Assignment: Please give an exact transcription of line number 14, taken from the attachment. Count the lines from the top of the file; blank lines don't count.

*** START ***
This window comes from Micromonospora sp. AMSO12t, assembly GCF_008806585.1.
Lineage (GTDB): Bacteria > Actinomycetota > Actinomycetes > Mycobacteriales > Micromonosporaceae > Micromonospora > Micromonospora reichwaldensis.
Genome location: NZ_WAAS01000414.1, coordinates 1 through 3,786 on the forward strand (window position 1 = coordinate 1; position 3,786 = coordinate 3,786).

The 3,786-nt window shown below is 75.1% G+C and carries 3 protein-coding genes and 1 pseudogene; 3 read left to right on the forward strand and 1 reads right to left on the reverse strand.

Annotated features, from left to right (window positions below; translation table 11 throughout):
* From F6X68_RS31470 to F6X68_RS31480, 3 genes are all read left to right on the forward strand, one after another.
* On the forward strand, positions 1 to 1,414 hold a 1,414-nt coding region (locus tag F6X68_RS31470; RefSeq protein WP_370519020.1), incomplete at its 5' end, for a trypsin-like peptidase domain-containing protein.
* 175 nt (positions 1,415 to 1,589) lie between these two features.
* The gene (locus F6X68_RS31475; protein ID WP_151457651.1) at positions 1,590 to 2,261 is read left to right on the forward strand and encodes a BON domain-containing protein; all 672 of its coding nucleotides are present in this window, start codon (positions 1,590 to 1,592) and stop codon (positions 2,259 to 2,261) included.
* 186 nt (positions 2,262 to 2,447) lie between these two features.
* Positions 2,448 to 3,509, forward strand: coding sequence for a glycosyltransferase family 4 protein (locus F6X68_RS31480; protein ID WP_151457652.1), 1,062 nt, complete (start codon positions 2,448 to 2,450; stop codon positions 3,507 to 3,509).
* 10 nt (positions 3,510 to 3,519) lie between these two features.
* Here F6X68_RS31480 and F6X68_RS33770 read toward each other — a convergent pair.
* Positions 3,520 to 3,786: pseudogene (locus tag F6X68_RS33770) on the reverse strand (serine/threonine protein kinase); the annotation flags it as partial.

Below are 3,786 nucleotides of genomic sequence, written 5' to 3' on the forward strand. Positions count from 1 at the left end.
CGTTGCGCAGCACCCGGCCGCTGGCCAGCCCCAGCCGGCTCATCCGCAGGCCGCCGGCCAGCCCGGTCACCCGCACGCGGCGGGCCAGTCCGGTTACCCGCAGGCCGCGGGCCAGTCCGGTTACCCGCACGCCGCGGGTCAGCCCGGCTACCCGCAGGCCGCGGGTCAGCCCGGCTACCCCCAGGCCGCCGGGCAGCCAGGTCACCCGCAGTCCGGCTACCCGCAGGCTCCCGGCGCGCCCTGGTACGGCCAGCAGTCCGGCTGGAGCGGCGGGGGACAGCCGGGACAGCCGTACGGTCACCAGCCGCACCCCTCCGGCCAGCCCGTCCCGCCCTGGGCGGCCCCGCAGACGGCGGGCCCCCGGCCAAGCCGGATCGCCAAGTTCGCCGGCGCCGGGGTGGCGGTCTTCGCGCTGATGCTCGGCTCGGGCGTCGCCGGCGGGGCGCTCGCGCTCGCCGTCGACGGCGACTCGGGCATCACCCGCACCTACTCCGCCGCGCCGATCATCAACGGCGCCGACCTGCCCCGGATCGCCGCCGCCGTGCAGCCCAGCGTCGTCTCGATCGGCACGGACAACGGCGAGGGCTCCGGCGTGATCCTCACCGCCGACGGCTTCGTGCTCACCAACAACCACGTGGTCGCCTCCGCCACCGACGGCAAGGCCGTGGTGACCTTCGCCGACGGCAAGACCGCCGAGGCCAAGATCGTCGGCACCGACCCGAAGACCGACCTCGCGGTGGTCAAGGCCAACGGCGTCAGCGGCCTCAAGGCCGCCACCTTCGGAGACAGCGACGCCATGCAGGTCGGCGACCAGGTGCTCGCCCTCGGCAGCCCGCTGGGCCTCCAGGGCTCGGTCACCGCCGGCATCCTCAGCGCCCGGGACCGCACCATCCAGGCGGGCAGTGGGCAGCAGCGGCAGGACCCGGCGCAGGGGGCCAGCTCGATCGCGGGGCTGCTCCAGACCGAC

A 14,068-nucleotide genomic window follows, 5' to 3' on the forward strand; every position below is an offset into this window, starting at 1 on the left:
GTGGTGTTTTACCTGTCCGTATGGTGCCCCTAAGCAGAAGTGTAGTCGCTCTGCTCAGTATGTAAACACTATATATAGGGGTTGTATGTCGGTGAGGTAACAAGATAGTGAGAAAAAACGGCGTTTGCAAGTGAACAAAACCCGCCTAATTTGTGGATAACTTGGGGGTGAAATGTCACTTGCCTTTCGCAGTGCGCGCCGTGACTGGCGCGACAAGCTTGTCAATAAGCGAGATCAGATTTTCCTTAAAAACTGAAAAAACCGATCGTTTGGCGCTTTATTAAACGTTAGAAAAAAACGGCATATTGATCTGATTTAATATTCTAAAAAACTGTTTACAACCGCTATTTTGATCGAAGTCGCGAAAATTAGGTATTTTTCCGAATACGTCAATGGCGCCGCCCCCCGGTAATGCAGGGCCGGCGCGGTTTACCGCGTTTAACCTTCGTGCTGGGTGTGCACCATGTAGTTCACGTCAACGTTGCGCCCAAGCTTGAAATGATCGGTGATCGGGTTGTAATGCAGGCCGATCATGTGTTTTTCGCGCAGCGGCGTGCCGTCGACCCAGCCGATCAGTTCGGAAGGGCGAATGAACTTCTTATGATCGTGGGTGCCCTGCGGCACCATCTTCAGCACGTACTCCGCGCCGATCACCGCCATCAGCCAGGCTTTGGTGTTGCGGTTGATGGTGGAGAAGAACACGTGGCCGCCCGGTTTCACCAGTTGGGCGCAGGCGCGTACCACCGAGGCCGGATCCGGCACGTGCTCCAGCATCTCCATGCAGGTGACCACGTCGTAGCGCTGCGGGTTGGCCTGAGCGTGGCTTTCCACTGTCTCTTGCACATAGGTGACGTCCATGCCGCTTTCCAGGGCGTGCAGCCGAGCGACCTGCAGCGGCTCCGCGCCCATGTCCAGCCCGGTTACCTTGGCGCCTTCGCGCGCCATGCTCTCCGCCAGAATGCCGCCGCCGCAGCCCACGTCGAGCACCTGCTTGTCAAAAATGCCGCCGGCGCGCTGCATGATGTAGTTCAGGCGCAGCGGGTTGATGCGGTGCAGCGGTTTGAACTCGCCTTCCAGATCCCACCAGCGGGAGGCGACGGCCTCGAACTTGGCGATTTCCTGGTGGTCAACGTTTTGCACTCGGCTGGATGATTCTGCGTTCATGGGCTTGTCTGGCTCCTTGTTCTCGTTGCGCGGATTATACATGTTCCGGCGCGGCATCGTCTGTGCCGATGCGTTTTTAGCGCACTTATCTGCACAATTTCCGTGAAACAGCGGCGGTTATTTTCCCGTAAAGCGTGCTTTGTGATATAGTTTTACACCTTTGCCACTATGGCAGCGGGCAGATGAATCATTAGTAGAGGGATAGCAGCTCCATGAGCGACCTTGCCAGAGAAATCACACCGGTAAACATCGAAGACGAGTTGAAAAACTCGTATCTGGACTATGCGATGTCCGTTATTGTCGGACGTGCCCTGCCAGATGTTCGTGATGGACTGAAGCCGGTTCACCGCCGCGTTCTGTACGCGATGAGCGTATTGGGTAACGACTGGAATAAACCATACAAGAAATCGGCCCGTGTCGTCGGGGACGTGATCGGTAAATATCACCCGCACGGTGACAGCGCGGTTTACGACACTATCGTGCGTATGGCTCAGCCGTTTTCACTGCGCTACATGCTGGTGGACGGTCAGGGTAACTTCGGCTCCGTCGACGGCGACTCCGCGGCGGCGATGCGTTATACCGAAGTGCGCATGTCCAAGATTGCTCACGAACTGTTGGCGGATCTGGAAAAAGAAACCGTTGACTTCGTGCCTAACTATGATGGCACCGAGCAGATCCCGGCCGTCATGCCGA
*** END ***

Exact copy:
* Positions 3,520 to 3,786: pseudogene (locus tag F6X68_RS33770) on the reverse strand (serine/threonine protein kinase); the annotation flags it as partial.